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Interview: George Wada, Producer of Attack on Titan




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darkchibi07



Joined: 15 Oct 2003
Posts: 3869

PostPosted: Tue Jul 23, 2013 11:08 am Reply with quote
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Is there a character in the series that you find most inspiring?

I like Sasha best, the potato girl.


This man has good taste! Cool
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mgosdin



Joined: 17 Jul 2011
Posts: 532
Location: Kissimmee, Florida, USA

PostPosted: Tue Jul 23, 2013 11:25 am Reply with quote
Quote:
The Wall of Fear is a very interesting concept. Do you think that theme of isolationism shown in the series is unique to Japan or resonates with international audiences too?

The idea of being isolated within the wall originated with manga creator Hajime Isayama, who was inspired by Japanese culture. The Japanese people can become very isolated and enclosed, so it's more of a Japanese cultural idea.


Western cultures can do self isolation quite well. The Wall of Fear certainly resonates here, AoT's popularity attests to it.

I would be up for the anime to continue for as long as the manga does.

Mark Gosdin
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MrTerrorist



Joined: 20 Oct 2010
Posts: 765

PostPosted: Tue Jul 23, 2013 11:42 am Reply with quote
darkchibi07 wrote:
Quote:
Is there a character in the series that you find most inspiring?

I like Sasha best, the potato girl.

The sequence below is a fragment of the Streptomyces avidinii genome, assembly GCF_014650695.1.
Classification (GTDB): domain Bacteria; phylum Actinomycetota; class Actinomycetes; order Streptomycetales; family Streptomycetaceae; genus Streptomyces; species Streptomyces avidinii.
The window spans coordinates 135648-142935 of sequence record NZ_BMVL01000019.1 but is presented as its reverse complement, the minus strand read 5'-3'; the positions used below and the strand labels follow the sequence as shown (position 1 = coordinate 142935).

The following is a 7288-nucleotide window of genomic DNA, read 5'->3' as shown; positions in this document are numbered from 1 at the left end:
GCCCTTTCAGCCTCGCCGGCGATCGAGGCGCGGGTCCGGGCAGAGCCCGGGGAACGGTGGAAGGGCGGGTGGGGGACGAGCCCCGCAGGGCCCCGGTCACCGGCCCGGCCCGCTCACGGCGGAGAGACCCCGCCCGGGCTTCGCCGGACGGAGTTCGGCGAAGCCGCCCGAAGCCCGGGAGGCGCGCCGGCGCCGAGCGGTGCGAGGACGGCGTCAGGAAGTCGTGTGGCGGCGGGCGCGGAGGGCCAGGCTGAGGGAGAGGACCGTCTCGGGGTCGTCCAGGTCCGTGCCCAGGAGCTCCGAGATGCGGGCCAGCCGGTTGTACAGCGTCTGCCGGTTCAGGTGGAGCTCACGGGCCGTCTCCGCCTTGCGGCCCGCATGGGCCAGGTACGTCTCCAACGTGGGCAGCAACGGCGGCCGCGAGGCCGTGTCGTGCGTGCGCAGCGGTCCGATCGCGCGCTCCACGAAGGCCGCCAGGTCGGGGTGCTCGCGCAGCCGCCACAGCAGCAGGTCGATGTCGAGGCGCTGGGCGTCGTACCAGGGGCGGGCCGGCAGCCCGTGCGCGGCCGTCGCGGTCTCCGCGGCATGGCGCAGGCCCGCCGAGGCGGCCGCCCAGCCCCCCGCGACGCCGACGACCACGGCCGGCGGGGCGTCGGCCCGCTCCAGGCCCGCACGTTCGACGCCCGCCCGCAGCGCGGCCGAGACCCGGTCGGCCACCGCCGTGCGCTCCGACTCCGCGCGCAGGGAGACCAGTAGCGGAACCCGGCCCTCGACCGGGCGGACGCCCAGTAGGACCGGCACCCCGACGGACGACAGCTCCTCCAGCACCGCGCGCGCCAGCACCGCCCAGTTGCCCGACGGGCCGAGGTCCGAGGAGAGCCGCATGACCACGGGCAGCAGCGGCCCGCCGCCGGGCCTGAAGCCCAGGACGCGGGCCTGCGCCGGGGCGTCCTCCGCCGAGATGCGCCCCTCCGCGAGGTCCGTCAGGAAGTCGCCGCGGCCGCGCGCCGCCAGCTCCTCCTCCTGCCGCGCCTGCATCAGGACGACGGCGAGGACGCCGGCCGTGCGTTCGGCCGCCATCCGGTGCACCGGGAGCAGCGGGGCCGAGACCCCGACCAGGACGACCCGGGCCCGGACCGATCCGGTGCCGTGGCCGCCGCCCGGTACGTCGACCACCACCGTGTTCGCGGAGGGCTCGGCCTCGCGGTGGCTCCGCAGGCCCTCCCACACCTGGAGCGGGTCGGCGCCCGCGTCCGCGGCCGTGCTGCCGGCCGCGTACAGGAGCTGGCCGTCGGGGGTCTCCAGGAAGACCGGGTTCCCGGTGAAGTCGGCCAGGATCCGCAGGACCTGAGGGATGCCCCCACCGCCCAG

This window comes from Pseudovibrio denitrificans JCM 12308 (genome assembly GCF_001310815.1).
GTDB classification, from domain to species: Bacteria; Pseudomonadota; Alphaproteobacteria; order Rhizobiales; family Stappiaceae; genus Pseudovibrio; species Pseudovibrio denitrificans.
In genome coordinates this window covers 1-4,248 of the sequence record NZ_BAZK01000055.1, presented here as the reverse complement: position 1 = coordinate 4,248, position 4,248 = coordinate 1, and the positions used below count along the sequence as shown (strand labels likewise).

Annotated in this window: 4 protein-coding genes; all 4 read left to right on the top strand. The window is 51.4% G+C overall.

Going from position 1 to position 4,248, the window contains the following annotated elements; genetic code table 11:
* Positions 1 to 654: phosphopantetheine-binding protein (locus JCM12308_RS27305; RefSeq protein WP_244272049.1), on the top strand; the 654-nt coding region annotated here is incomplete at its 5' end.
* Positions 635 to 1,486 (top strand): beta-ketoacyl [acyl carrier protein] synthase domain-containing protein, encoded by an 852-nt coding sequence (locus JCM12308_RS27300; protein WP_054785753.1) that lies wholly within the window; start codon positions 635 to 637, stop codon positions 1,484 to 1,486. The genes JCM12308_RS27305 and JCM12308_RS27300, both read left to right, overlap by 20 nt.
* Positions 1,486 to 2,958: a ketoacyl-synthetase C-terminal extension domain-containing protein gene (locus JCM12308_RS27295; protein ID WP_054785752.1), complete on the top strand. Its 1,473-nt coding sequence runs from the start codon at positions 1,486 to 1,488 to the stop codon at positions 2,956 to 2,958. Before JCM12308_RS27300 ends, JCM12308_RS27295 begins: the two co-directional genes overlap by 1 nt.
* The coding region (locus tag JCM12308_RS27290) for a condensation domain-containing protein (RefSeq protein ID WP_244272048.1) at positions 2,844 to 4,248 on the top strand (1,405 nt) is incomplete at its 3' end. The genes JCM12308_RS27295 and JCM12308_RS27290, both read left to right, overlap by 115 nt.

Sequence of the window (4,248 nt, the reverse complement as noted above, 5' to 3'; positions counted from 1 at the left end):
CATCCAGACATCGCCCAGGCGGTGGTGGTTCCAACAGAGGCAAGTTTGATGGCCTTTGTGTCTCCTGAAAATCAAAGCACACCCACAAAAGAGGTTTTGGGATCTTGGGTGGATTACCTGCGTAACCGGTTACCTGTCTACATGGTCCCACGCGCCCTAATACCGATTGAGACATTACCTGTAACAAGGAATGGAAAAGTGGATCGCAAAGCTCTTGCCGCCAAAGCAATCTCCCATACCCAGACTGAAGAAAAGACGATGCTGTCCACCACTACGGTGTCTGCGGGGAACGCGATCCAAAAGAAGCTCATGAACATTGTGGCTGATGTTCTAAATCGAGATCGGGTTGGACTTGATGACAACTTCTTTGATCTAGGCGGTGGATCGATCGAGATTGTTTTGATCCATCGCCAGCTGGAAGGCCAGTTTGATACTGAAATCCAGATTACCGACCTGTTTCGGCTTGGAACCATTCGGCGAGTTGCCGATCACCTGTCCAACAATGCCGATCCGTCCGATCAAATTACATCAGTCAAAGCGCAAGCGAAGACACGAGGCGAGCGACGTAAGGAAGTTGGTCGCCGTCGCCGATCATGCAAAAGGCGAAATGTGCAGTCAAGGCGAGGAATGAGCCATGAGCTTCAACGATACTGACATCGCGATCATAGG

This man has good taste! Cool


Indeed. George FTW!
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jojothepunisher



Joined: 04 Sep 2007
Posts: 482

PostPosted: Tue Jul 23, 2013 1:51 pm Reply with quote
MrTerrorist wrote:
darkchibi07 wrote:
Quote:
Is there a character in the series that you find most inspiring?

I like Sasha best, the potato girl.


This man has good taste! Cool


Indeed. George FTW!


Certainly Sasha has become an iconic character in Attack on Titan. I haven't seen a character so obsessed with eating and so goof-ball as much as Sasha, but at the same time a talented soldier who is always looking out for her comrades.

I like how George called Sasha the potato girl, its as if that's what he wants everybody in the anime community to call her.
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Echo_City



Joined: 03 Apr 2011
Posts: 1236

PostPosted: Tue Jul 23, 2013 2:28 pm Reply with quote
darkchibi07 wrote:
Quote:
Is there a character in the series that you find most inspiring?

I like Sasha best, the potato girl.


This man has good taste! Cool
Groan. I forgot about this character as she was just a vacuous (and crazy, like all the female characters in Titan) piece of fanboy fodder (something her continued popularity here on "teh interwebs" corroborates). Though I keep seeing her depicted with a small loaf of French bread (placed in what I can only assume is a "suggestive pose") on the internet so I had long forgotten about the potato.

I notice that he didn't really answer the question (though it seems like an awkward question anyhow). He didn't say that the "potato girl" inspired him but if did how did it...never mind, I don't really want to know. After seeing the images that the fanboys have posted online I think that I can (ahem) draw my own conclusions...

BTW, when you mentioned Guilty Crown to him did he apologize for dropping that bomb on us anime fans? I have to admit that the suck of GC kept me away from Psycho-Pass and almost kept me away from Titan.
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Ryu Shoji



Joined: 15 Jul 2009
Posts: 604
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PostPosted: Tue Jul 23, 2013 4:09 pm Reply with quote